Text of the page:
From a business perspective, a disclosure at any level of detail can have a range of serious consequences. From a technical and user risk perspective however, the level of detail shared is important to factor in.
In most cases we don't think that announcing the existence of a vulnerability is equivalent to a detailed vulnerability disclosure. All software of sufficient complexity will contain vulnerabilities, so saying things like "I just reported a vulnerability in the Android media server" isn't materially useful information for an attacker. It's common that software vendors give early notification of upcoming advisories, and other security researchers have had good success with announcing high-level summaries of pending publications.
One concern we've heard from vendors about announcements like this: customers will often contact their software provider to inquire about the status of a fix or potential mitigations, and this can increase costs.
Project Zero doesn't currently announce the existence of pending vulnerability fixes, but we're keeping a close eye on how other researchers approach this, and we may experiment with early notifications again in the future if there's sufficient interest in this approach.
Yes. Google has a different policy for how to handle vulnerabilities that have been discovered "in the wild", i.e., vulnerabilities that are being actively exploited to harm users. It is described in this Google Online Security blog from 2013:
"Based on our experience, however, we believe that more urgent action -- within 7 days -- is appropriate for critical vulnerabilities under active exploitation. The reason for this special designation is that each day an actively exploited vulnerability remains undisclosed to the public and unpatched, more computers will be compromised."
Google expects that vendors will address an actively exploited vulnerability within 7 days. This is in contrast to the 90-day time period used for vulnerabilities that are not categorically known to be under active exploitation.
For the time being, we intend to apply the same disclosure policy for both hardware and software issues. These cases are rare and often discussed at length, and we have historical precedence for enforcing disclosure deadlines on both hardware and software issues. Each of these discussions has been unique and valuable, and so we think it's too early to reset our expectations specifically for hardware vendors.
All of the systems that we research have different pre-existing constraints and capabilities, and we have observed legacy architectural and process issues that can make timely patch development incredibly challenging for hardware vendors. However, we don't think that resolving hardware security issues in a timely manner is impossible or infeasible, and instead, it appears that our disclosure policy has been effective at motivating increased investment in hardware security. Similar to our software vulnerability reporting, we're excited to see the results from our hardware vulnerability reporting over time.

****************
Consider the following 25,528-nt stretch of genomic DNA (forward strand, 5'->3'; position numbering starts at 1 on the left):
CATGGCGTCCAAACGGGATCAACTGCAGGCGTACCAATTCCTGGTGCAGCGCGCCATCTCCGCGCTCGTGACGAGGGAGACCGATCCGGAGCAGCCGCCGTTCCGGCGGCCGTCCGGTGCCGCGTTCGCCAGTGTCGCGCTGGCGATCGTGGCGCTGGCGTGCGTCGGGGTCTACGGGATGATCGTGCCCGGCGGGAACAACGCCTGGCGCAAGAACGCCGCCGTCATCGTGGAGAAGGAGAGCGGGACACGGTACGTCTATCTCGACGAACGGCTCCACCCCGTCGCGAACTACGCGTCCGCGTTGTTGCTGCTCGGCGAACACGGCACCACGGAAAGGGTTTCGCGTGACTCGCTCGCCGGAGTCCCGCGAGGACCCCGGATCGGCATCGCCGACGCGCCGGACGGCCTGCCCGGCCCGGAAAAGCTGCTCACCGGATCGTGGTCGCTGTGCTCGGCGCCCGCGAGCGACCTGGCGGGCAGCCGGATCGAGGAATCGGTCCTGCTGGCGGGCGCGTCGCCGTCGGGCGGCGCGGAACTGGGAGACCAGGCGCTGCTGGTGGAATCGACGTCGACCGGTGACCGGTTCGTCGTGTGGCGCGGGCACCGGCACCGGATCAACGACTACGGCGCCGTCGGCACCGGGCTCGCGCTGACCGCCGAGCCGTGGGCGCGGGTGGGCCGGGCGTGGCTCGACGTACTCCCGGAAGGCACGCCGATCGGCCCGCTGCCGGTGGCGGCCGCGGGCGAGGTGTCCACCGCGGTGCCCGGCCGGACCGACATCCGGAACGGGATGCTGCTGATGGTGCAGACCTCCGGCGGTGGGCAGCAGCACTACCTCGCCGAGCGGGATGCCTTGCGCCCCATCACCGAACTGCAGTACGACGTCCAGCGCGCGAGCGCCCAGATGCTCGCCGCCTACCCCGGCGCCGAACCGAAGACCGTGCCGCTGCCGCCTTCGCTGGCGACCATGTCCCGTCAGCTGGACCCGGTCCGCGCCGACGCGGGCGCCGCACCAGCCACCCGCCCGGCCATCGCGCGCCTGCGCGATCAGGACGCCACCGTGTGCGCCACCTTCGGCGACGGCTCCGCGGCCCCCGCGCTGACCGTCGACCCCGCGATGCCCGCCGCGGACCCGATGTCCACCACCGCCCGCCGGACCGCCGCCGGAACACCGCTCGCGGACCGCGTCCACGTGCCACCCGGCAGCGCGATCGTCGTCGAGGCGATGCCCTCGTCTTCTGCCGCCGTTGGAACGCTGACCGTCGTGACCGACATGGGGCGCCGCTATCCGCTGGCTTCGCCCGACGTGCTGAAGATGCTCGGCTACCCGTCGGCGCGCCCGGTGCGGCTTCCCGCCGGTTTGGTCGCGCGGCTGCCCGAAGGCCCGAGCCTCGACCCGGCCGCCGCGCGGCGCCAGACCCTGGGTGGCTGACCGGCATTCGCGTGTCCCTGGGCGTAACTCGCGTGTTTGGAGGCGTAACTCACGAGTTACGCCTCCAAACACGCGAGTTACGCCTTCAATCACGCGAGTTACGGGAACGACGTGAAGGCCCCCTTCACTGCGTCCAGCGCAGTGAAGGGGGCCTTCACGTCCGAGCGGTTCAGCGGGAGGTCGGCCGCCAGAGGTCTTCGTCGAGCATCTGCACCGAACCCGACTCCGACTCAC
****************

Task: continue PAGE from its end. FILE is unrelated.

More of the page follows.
Typically only Project Zero team members (who are Google employees) and a small number of security engineers working inside the team on “20% projects” have access to Project Zero's vulnerability reports prior to public disclosure. An obvious exception is when Google is the recipient of our reports: i.e. we discover vulnerabilities in Chrome, Android, and other Google-supported software, and in those cases we follow Google's standard external bug reporting procedures and follow the same processes that a non-Google security researcher would experience.
There's a temptation to "short circuit" the normal bug fixing process for third-party software that Google relies on, i.e. to give Google's products and services a head start, but we like the idea of setting the same expectations for everyone. While this can make things a little awkward at the office sometimes, in the end it encourages Google to further invest in having great procedures and relationships in place with upstream projects and vendors, and that's a good thing. Most patched security issues aren't discovered by Project Zero, so having a "special case" for our team's findings wouldn't change much in practice, and getting the fundamentals of good patch management right is much more important in the long run.